Web Application Eliminates Courthouse Visits

Information in county tax and land record offices remains as vital to the land surveying profession today as it was in the days of the compass and chain. But like the earliest tools that were once cutting-edge and can now be found at antique shows, visits to the county office may soon become remnants of the past. Surveying professionals can now count the Internet among the list of sophisticated tools that they have at their disposal, and many are reaping immediate results from a breakthrough use of Web technology.
Even a year ago, combining the Internet with GIS technology often meant little more than posting paper maps online. Today however, new software applications like WebGIS.net provide much more powerful GIS analysis capabilities, and finding information such as parcel numbers and parcel locations can be as simple as searching the Web. As a result of this, research that used to take hours or days to complete can now be done in a matter of minutes.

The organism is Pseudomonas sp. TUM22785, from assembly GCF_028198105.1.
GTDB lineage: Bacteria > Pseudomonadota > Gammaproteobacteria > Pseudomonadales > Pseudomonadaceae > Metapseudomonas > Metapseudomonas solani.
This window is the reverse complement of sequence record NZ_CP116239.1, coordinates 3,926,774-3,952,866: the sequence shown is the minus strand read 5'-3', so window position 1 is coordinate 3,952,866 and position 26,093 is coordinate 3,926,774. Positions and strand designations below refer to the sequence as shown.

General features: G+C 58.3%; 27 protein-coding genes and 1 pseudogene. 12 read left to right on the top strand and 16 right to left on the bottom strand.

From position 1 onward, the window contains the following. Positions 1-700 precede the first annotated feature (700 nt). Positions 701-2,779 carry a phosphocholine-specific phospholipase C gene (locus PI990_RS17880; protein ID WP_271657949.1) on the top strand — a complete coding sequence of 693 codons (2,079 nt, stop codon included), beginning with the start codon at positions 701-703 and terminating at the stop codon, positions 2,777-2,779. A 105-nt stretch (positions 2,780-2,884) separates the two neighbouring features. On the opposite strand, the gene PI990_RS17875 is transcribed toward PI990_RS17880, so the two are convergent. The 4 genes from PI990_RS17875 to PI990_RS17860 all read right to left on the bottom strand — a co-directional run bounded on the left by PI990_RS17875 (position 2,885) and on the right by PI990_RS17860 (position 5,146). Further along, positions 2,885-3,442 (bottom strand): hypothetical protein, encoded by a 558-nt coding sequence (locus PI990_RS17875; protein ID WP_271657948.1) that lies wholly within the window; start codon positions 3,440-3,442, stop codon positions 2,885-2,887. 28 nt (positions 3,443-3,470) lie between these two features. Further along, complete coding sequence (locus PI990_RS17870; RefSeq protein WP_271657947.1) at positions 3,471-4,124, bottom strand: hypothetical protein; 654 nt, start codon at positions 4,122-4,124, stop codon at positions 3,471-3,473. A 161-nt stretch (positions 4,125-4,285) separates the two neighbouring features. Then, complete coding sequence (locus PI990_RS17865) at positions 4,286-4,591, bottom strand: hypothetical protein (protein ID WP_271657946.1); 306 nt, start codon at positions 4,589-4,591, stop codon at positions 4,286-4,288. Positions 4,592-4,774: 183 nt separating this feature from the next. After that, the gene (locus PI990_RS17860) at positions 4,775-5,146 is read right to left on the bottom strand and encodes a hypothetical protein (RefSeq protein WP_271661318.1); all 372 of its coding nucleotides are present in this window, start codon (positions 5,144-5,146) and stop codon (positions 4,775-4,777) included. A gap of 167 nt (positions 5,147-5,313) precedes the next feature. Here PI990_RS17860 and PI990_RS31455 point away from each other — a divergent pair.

Easily Accessible Information
WebGIS.net is an Internet-based GIS application that links tax and land records into a searchable database and serves this information over the Internet. The bottom line for professionals who regularly need to access maps, parcel locations, and a wealth of other land-related information is time saved—no more hours spent searching through records from office to office, no more trips to neighboring counties. With WebGIS.net, locating ownership and contact information for all properties adjacent to a given parcel, for example, is as simple as clicking the "Adjoiners" button.